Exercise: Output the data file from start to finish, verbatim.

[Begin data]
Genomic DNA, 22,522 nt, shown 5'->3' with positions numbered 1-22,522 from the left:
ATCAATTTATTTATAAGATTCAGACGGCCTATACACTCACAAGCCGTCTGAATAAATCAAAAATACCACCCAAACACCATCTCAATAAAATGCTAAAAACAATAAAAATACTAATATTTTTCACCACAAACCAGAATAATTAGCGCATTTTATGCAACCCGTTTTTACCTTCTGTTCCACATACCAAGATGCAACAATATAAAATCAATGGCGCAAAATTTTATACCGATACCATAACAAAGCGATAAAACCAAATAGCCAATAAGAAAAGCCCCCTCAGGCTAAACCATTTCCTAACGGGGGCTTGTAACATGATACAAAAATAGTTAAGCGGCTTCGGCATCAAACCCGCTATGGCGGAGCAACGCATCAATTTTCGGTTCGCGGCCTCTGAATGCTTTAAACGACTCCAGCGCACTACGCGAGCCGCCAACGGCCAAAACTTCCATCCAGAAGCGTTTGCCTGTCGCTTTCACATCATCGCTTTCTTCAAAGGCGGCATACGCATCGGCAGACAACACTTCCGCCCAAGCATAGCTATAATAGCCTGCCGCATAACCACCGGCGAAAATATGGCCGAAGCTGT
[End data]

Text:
Genomic DNA, 22,522 nt, shown 5'->3' with positions numbered 1-22,522 from the left:
ATCAATTTATTTATAAGATTCAGACGGCCTATACACTCACAAGCCGTCTGAATAAATCAAAAATACCACCCAAACACCATCTCAATAAAATGCTAAAAACAATAAAAATACTAATATTTTTCACCACAAACCAGAATAATTAGCGCATTTTATGCAACCCGTTTTTACCTTCTGTTCCACATACCAAGATGCAACAATATAAAATCAATGGCGCAAAATTTTATACCGATACCATAACAAAGCGATAAAACCAAATAGCCAATAAGAAAAGCCCCCTCAGGCTAAACCATTTCCTAACGGGGGCTTGTAACATGATACAAAAATAGTTAAGCGGCTTCGGCATCAAACCCGCTATGGCGGAGCAACGCATCAATTTTCGGTTCGCGGCCTCTGAATGCTTTAAACGACTCCAGCGCACTACGCGAGCCGCCAACGGCCAAAACTTCCATCCAGAAGCGTTTGCCTGTCGCTTTCACATCATCGCTTTCTTCAAAGGCGGCATACGCATCGGCAGACAACACTTCCGCCCAAGCATAGCTATAATAGCCTGCCGCATAACCACCGGCGAAAATATGGCCGAAGCTGT